Other uses of orphan branches combine numerous repositories, establishing a separate documentation branch, or building a branch for a static site are all examples.

The GitHub Online Interface

GitHub's browser interface allows you to execute the most frequent actions on the site. Go to the project website to start a new branch. At the upper left, you'll see the branch you're presently in listed—usually, master or main.

If you click it, it will expand and reveal a text area. There will also be a list of existing branches, which will only include the one branch you created before creating others.

In the text area, type the name of the new branch. You'll see text below detailing what will happen, such as "Build branch: foo from main." Press Return.

If you wish to branch from an existing branch, just switch to it before establishing the new one. You may also create branches from specified items, such as commits or tags. If you select the Tags tab next to the list of branches, you'll get a list of possible tags to use. GitHub's site is quick, accessible, and user-friendly, making it a fantastic alternative for users who aren't yet familiar with the command line. It gives you a lot of information at a look, so you can clearly see your possibilities.

This is a good place to start if you're new to Git. You may experiment painlessly by making a fake project.

Other Git Branching Options

Git can be managed in numerous ways. There are desktop and mobile applications for GitHub. You may browse the commit history using these, which include all the functionality you'd anticipate. You also get helpful code diffs that let you quickly see what has been added. This method of browsing your team's code can help you keep track of everyone's contributions.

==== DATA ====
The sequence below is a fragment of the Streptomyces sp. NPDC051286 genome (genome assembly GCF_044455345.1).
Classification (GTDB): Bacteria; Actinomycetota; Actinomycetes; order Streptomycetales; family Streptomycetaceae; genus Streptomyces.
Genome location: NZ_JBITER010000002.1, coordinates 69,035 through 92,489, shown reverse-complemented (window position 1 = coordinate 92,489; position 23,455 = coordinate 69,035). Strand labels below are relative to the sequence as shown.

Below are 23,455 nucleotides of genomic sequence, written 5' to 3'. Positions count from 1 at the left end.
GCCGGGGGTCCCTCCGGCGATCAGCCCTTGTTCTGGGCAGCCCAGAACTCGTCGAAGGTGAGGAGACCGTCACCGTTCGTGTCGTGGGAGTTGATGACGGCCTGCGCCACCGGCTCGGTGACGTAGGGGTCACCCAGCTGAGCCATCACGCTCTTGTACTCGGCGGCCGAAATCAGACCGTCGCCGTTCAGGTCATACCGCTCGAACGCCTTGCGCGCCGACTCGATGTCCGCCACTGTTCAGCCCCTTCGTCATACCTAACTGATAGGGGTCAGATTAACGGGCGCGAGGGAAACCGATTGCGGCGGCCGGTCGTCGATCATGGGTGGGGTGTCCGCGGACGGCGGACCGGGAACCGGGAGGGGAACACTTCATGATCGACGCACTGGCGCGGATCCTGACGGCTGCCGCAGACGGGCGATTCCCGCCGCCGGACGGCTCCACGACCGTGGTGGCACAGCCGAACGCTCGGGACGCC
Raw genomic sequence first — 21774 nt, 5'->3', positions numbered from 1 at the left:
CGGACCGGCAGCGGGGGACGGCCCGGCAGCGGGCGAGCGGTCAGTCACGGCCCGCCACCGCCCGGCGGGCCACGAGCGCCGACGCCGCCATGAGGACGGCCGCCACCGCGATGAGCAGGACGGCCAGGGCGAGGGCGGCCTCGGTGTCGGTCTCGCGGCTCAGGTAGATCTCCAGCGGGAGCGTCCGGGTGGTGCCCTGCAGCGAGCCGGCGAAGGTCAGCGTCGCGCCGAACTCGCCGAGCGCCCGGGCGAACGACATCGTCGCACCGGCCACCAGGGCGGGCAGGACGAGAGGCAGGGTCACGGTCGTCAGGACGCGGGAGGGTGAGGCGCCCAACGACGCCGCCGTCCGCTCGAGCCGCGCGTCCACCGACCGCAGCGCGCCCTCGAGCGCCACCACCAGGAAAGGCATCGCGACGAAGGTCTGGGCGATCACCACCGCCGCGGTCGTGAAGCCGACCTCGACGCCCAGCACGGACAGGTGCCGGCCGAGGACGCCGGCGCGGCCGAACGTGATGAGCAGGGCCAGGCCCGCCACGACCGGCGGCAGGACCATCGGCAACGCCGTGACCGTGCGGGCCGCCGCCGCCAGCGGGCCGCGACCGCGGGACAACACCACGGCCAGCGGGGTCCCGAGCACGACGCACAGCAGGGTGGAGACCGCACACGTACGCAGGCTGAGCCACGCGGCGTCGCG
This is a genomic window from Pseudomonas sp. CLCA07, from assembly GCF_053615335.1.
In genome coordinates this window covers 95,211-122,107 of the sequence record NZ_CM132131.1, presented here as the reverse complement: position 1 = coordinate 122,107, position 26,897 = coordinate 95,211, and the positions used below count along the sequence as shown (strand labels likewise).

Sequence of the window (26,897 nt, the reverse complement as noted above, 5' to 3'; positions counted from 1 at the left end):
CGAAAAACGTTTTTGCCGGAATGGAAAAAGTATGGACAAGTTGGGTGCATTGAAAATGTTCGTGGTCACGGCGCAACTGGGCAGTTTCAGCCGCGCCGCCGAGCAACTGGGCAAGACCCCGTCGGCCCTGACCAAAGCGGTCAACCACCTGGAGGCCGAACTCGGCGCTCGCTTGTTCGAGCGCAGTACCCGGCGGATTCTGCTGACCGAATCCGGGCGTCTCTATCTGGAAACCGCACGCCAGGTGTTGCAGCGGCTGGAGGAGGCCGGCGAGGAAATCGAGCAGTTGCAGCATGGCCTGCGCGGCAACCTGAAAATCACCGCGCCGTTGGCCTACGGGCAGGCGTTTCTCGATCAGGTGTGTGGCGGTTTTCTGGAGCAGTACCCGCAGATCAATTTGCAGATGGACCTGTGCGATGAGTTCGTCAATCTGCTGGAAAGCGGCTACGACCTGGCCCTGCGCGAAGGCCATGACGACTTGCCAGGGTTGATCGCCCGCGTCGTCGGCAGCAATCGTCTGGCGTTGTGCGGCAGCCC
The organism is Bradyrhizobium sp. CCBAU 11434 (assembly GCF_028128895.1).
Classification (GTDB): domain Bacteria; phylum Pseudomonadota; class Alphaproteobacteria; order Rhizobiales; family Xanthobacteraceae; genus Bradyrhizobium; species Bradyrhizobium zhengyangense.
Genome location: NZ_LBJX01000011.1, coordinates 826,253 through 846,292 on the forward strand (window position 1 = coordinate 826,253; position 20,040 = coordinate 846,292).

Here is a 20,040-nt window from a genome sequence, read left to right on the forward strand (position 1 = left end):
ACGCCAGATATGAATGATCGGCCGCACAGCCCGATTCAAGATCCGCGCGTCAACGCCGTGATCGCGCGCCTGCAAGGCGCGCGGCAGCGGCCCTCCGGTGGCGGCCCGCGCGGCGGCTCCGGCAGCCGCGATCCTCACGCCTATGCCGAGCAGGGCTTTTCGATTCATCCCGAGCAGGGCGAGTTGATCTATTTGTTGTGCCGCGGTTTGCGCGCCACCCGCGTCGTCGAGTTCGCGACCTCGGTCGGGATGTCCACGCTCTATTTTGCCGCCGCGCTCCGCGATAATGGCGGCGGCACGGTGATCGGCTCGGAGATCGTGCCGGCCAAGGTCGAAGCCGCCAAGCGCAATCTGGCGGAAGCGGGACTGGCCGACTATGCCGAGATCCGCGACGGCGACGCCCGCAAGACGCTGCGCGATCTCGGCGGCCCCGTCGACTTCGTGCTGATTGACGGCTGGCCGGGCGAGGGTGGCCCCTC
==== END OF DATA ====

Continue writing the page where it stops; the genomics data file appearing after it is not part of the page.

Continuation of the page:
Git can also be used from a web-based interface on other websites, including GitLab. These have grown in popularity and provided solid alternatives to the bigger platform after GitHub was purchased by Microsoft.

Git support is available in many IDEs as well, enabling branch operations. Additionally, Git is supported by NetBeans and all of its various offshoots. In the event that your IDE doesn't natively support Git, it could have a plugin that does.

Which Branching Strategy to Use

Now that you know how to make branches, think about when to use them to make the most of your flow strategy. Git flow is a primitive technique that uses many branches for distinct objectives.

It integrates nicely with conventional release models and enables you to plan the development of features and group them for particular releases.

A more recent option is GitHub flow, which seeks to make things simpler by employing feature-specific branches that are removed after merging. Small teams who wish to compartmentalize their work without adding too much complexity would love it. As your team expands, though, things could become complicated.

In order to give you the best of both worlds, GitLab flow has fewer branches than Git flow but more branches overall to accommodate scenarios that GitHub flow struggles to handle.

Which is ideal for you will depend on the size of your team and the basic procedures you have in place. For larger projects, the extra release branches and optional staging and production branches help you manage things efficiently.


Branches are an effective design element. You can divide work across your team more safely if you know how to build them and when to do so. You can divide work across your team more safely if you know how to build them and when to do so. 

Your project will be simpler to work on and your repo structure will be more consistent if you can persuade everyone to cooperate better. Your repo's use will be optimized if you employ a specific branching strategy as part of a specified Git workflow.